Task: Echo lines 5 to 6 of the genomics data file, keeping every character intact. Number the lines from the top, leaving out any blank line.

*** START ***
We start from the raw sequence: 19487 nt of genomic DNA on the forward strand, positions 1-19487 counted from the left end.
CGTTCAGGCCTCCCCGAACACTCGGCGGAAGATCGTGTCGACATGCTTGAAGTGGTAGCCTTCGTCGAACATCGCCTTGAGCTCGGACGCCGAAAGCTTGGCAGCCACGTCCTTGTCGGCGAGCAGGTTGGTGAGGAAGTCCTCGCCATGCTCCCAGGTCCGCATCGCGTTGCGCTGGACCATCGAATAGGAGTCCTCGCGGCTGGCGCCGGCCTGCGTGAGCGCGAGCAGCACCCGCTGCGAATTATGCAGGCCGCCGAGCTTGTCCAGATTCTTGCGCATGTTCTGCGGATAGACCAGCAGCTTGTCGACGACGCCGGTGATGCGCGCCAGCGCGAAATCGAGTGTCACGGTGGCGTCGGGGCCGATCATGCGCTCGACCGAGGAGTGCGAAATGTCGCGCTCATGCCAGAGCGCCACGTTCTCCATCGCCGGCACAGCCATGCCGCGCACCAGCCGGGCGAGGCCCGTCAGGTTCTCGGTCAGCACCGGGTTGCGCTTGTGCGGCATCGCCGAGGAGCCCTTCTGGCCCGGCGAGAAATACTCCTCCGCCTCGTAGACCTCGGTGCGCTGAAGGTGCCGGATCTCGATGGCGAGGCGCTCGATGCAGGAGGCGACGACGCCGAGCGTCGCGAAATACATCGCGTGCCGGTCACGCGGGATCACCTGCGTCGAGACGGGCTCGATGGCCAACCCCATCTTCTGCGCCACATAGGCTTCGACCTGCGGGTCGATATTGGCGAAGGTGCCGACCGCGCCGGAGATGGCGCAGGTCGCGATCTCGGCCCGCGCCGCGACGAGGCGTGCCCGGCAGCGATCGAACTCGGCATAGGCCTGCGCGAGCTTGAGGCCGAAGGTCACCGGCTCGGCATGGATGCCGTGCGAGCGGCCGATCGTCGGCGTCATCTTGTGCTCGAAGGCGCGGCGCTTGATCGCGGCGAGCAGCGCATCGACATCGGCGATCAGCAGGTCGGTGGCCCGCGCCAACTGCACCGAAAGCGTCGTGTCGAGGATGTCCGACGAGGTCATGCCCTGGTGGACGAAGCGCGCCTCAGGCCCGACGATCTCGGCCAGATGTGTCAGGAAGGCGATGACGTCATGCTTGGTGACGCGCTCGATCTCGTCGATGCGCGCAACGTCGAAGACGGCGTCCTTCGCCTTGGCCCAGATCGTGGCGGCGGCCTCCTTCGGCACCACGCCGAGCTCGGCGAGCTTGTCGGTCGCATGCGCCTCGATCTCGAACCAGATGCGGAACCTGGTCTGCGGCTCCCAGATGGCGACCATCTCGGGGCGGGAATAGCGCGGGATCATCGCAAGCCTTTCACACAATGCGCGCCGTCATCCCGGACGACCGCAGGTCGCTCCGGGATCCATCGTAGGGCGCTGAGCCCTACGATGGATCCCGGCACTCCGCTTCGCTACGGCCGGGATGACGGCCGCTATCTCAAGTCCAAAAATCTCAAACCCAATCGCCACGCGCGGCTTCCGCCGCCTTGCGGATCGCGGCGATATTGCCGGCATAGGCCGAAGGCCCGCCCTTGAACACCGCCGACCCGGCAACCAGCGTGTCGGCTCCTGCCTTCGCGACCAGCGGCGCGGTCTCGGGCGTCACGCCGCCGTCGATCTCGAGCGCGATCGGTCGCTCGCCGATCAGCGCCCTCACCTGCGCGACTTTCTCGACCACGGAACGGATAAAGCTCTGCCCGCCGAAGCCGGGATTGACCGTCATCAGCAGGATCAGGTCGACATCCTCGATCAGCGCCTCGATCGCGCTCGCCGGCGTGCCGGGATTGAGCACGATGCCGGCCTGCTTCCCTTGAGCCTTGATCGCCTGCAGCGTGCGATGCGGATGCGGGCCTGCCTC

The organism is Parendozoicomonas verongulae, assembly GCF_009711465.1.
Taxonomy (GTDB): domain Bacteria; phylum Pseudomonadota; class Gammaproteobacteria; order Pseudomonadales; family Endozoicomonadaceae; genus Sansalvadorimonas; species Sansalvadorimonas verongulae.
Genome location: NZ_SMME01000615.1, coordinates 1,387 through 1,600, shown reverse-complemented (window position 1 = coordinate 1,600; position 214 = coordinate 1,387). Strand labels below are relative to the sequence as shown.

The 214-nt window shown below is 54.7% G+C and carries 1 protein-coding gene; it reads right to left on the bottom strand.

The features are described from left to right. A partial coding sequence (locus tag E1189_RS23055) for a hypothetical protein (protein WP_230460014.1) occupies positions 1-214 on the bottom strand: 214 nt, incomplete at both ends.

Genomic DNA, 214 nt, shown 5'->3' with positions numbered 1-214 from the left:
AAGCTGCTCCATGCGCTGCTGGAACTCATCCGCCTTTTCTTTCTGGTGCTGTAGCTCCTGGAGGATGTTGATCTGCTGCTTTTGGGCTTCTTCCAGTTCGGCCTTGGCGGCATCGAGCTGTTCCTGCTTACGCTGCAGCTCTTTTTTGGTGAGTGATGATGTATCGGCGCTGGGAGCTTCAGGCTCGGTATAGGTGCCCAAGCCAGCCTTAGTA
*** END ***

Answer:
Genome location: NZ_SMME01000615.1, coordinates 1,387 through 1,600, shown reverse-complemented (window position 1 = coordinate 1,600; position 214 = coordinate 1,387). Strand labels below are relative to the sequence as shown.

The 214-nt window shown below is 54.7% G+C and carries 1 protein-coding gene; it reads right to left on the bottom strand.